Beliefnet
Safe Place with Ruth Graham

 

Back in the 70s many on college campuses were asking the critical questions we all must answer: Why am I here? What is my  purpose? Is there a purpose bigger than just to eat, live and die? They looked for self-fulfillment. Many young people were asking the right questions but looking in the wrong direction for answers. They turned to sex, drugs and Transcendental Meditation.

That’s when the sexual revolution and women’s lib started. The answers folks came up with didn’t seem to satisfy. They pursued all sorts of things going farther and farther from the truth. We cannot satisfy our quest apart from God.

Blaise Pascal said,

“What else does this craving, and this helplessness, proclaim but that there was once in man a true happiness, of which all that now remains is the empty print and trace?

 

This he tries in vain to fill with everything around him, seeking in things that are not there the help he cannot find in those that are, though none can help, since this infinite abyss can be filled only with an infinite and immutable object; in other words by God himself”

[This is from page 75 of Blaise Pascal’s Pensees (New York; Penguin Books, 1966).]

Basically, he is saying there is a God-shaped vacuum in all of us that can only be satisfied by a personal relationship with God.

In my Bible reading this week I was reading I Corinthians 8 verse 5 through 6. “For even if there are so-called gods whether in heaven or on earth, as indeed there are many gods and many lords, yet for us there is but one God, the Father, from whom are all things and for whom we live: and one Lord Jesus Christ, through whom all things were created, and through whom we live.”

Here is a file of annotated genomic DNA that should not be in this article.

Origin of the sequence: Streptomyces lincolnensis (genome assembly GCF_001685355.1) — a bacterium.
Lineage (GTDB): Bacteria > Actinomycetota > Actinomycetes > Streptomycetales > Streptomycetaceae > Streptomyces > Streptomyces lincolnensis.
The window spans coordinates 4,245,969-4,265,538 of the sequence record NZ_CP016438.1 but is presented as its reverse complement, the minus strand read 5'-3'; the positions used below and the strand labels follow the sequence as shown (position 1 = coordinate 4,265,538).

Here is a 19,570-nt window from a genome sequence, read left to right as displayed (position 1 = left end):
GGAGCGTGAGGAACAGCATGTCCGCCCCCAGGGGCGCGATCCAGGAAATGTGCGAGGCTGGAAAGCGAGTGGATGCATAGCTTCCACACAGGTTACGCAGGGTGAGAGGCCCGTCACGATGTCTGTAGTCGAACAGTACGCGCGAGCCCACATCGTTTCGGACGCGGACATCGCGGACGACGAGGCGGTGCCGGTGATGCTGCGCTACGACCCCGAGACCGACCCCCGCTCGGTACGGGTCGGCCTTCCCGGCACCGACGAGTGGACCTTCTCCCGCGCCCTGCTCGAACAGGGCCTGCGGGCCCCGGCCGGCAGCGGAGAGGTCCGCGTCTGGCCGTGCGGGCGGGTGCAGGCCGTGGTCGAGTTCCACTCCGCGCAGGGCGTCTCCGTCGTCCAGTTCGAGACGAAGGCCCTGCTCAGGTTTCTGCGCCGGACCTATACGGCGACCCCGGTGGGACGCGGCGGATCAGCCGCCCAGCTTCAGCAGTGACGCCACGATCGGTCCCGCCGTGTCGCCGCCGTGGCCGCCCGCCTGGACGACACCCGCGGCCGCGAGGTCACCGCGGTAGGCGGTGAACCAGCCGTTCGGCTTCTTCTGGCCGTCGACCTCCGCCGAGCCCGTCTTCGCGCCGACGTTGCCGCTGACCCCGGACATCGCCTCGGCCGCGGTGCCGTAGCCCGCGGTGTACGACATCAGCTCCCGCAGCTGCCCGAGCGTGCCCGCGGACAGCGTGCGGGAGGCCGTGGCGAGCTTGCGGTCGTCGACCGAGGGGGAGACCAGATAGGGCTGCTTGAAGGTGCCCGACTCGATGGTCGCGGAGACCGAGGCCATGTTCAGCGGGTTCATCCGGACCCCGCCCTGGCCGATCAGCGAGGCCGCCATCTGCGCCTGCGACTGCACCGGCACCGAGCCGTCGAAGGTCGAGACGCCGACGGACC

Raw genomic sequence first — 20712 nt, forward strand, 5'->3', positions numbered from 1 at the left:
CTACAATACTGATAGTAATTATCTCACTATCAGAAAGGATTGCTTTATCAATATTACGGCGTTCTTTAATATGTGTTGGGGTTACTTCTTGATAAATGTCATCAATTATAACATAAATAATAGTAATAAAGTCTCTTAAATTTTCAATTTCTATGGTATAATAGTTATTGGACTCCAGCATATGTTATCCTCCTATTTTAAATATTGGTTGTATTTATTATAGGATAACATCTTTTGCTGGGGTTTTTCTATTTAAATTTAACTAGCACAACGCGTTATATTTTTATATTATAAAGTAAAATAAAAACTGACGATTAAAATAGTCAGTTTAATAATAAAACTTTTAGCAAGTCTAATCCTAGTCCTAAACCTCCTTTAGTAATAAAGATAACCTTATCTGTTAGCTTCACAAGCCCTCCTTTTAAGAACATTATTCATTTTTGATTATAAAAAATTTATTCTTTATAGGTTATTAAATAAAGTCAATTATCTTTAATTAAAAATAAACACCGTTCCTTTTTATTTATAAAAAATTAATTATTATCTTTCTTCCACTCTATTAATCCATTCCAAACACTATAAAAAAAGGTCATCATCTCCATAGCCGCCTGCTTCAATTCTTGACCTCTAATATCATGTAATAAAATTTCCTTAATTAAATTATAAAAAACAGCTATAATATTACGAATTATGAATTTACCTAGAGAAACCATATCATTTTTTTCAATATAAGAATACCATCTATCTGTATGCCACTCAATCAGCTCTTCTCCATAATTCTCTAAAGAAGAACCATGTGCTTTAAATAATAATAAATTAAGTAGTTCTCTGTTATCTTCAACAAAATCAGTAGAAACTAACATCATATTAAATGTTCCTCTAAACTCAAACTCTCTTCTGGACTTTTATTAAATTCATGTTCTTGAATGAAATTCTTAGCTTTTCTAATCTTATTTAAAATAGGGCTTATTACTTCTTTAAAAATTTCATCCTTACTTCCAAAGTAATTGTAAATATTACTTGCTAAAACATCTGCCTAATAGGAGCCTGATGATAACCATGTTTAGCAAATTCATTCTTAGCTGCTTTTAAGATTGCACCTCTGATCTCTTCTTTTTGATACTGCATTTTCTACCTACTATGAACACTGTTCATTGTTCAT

Those two little verses pack a lot of existential truth. It tells us where we came from and why we are here. We are here because God placed us here. God is the Creator and Jesus is the Keeper. We exist for Him. So we do not live for ourselves but for Him.

If that is true, does my life reflect it?

Today is my father’s 99th birthday! We will be celebrating his 100th year all year with memories of all God did in those 100 years. It is an amazing story of God’s faithfulness and grace.

It is such a blessing to be his daughter. I am reminded so often by those that come up to speak with me. This morning I went to the grocery store and many came to tell me how much they loved him. Usually it is followed by how they came to a personal relationship with Christ through his ministry – whether in person in a vast arena or on television, or in a movie, or by way of radio – so many lives touched and changed by the Gospel.

Yes, it is a blessing. And I feel loved by virtue of their love for him.

Like being in Ireland last month – everyone I met had a Billy Graham story. They remembered the historic meetings in London and Belfast. Their grandparents parents took them or made them listen on the “telly”. I felt like was wrapped in a warm blanket of love.

What a precious legacy I have!

Just wait till we all get to heaven. What a day that will be!

We’ll all be wrapped in God our Father’s

1950s with my parents

1950s with my parents

great love.

 

This coming Sunday is the International Day of Prayer for the Persecuted Church.